The oil industry has left a big footprint along the Gulf Coast, where a Delaware-sized stretch of Louisiana has disappeared. But few politicians would blame Big Oil for ecosystem abuse in a state where the industry employs up to 300,000 people and injects $73 billion into the economy. Until now. Following the lead of Gov. John Bel Edwards, Louisiana political orthodoxy is being turned upside-down as prominent leaders of both parties join lawsuits seeking billions of dollars for environmental improvement projects. Down in the pancake-flat bayou, it's not easy to see what made so much of the coast sink into the Gulf of Mexico. But land's end is much closer now, and what remains has been disrupted. Access canals carved by the oil industry run straight as arrows, rusting signs warn of underwater pipelines and abandoned drilling platforms sink into the muck. As the Alliance refinery billows with fumes, the surrounding pastures are slowly sinking. "Our coast is in crisis," Edwards wrote in a letter to oil executives after their initial meeting in May, calling for an "amicable solution" to avoid years of litigation. He was soon seconded by New Orleans Mayor Mitch Landrieu, whose family of Louisiana Democrats long supported Big Oil. Landrieu accused former state leaders of allowing the industry to cripple "in a generation or two what Mother Nature built in 7,000 years," and said the damage has spread "through the marsh like an infection.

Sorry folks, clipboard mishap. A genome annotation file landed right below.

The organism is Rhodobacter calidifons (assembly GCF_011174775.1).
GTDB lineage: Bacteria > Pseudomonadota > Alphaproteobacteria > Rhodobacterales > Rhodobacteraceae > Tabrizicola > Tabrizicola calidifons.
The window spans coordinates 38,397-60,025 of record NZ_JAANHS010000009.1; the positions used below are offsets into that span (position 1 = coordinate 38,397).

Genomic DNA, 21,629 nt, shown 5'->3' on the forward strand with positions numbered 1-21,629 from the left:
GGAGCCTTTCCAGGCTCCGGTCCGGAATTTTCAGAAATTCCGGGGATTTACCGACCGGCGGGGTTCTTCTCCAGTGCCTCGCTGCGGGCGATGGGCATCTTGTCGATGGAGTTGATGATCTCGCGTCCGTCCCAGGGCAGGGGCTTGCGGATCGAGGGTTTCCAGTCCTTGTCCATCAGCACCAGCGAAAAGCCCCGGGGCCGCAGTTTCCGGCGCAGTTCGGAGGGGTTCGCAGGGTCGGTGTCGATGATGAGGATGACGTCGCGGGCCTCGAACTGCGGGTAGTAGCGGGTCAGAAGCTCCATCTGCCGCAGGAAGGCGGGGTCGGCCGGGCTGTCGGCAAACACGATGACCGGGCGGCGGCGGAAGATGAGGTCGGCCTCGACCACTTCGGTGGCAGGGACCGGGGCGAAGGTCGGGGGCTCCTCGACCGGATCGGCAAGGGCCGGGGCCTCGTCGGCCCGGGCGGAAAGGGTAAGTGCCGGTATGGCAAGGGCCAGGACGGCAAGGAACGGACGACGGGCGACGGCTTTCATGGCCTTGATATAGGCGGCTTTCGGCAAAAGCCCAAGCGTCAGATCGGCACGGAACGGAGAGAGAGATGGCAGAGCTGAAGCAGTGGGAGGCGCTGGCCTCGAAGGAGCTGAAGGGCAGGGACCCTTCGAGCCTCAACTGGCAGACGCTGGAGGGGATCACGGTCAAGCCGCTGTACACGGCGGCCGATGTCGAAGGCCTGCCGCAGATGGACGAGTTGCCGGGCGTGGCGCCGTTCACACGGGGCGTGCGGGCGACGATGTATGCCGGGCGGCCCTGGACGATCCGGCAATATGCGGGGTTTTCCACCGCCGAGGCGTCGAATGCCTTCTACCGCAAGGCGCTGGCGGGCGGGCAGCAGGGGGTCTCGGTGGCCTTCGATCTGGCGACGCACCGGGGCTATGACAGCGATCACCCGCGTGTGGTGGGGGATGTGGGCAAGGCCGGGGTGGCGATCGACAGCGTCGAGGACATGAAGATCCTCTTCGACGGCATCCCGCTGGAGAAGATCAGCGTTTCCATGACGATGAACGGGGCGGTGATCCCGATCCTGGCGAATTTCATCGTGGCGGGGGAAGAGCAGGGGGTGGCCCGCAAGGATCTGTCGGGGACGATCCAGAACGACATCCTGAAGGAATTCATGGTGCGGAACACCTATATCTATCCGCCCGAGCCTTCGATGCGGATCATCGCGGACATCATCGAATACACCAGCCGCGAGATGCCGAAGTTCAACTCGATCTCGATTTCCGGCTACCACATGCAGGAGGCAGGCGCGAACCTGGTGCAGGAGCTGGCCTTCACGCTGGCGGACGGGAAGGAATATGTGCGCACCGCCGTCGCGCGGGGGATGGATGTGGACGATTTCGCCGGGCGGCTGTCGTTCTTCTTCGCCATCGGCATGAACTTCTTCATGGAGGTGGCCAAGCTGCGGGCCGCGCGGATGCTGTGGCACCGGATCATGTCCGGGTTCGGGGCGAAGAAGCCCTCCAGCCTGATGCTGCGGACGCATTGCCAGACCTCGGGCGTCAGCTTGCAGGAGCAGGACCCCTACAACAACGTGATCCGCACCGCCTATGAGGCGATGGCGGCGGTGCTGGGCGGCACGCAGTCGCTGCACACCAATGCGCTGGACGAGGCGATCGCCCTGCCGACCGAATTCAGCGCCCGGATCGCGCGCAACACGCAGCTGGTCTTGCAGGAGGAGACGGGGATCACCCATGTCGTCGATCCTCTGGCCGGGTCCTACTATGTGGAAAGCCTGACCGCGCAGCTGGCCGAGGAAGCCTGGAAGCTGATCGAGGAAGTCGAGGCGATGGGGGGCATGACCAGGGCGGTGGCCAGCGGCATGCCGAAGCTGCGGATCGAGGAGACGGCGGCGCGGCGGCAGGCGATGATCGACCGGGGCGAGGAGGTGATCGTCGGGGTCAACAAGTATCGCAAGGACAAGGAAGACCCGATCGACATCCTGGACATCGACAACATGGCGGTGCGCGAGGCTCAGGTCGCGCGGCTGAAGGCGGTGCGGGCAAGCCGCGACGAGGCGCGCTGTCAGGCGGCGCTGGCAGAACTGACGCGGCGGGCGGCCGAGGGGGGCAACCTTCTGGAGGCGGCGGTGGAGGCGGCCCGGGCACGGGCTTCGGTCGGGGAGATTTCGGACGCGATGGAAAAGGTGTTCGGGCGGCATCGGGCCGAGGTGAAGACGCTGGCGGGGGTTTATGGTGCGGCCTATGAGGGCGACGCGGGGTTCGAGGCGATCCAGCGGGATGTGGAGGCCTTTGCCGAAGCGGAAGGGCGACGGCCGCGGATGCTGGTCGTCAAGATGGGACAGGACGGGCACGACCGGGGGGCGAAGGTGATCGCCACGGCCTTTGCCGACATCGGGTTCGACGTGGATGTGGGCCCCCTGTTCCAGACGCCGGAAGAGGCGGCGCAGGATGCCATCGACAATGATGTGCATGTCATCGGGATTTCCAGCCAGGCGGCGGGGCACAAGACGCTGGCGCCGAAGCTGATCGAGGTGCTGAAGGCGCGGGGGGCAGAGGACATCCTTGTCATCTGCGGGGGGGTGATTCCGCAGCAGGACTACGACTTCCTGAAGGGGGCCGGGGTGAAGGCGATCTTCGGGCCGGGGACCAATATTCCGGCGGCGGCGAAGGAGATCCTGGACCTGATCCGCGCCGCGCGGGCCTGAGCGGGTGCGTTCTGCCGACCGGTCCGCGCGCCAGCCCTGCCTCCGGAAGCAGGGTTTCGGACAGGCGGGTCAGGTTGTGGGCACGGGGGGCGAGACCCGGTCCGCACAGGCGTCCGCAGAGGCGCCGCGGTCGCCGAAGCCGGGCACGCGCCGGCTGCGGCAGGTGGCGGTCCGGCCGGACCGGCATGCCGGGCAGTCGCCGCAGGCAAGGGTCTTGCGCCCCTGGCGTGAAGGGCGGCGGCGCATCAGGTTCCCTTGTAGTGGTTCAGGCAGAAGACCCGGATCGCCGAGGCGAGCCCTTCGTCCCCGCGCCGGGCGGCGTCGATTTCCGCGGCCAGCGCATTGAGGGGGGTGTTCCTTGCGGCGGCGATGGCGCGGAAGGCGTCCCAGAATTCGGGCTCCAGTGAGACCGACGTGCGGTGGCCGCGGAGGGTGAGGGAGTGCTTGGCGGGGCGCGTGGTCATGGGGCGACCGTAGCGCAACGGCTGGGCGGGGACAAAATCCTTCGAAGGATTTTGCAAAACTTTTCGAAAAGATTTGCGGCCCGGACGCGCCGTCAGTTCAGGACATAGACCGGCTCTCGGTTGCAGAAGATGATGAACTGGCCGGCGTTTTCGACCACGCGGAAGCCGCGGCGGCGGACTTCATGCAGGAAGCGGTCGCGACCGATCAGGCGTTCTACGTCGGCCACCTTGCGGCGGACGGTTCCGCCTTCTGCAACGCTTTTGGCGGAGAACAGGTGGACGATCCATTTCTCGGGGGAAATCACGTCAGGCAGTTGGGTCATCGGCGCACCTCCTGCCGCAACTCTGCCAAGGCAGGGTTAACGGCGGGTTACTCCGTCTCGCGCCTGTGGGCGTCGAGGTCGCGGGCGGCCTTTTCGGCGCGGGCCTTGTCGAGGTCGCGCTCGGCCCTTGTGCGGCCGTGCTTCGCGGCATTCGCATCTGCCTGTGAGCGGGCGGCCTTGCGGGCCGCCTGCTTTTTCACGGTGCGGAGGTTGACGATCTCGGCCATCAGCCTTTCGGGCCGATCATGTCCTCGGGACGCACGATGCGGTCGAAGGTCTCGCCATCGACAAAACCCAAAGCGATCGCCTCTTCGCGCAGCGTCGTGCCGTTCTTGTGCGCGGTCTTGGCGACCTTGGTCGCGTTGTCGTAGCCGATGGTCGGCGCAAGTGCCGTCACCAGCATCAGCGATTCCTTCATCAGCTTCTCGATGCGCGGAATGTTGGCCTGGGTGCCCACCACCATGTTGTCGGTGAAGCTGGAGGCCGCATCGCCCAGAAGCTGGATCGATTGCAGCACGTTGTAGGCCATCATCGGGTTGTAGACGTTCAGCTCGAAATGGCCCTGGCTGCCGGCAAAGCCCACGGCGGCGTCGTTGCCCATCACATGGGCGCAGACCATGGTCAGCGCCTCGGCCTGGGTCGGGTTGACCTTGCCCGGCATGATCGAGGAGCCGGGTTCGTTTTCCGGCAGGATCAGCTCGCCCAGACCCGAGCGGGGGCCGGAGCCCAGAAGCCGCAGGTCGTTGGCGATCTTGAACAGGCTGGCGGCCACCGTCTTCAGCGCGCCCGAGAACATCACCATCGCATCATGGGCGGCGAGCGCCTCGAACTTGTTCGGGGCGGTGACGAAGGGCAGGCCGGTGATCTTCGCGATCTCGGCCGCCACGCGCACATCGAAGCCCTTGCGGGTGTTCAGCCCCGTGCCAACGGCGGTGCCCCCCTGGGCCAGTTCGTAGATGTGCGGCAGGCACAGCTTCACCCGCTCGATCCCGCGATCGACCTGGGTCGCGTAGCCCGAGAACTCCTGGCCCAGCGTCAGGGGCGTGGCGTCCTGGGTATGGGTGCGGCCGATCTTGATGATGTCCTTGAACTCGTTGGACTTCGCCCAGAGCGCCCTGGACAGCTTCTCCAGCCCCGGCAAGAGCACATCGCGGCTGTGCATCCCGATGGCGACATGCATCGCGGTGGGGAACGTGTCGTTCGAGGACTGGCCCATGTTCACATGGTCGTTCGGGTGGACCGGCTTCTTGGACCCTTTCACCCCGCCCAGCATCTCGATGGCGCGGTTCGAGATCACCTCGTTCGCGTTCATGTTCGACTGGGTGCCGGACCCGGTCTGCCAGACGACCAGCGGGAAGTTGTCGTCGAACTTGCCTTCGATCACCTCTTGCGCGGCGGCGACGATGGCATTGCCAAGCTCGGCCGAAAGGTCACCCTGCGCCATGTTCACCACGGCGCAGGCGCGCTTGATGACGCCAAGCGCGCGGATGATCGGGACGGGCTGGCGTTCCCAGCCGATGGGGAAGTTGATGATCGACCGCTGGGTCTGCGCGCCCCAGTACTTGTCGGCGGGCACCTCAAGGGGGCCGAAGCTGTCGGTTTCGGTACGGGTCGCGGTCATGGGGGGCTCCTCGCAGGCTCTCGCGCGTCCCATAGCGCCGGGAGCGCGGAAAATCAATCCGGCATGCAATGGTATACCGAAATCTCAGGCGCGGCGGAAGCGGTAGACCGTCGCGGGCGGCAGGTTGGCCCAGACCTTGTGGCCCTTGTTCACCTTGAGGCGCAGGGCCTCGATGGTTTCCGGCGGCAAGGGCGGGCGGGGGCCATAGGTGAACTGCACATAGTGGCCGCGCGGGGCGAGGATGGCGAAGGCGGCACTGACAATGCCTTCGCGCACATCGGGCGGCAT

St. Louis-based coal miner Peabody Energy Corp. which filed for Chapter 11 bankruptcy asked a U.S. judge for permission to pay nearly $12 million in bonuses to the company's top six executives if it meets performance targets and emerges from bankruptcy. In a filing, Peabody said the incentives would help the company maximize its value for the benefit of all stakeholders. If the company falls short of the targets, executives will receive only their base salaries, which range from $444,000 to $1 million, Reuters reports.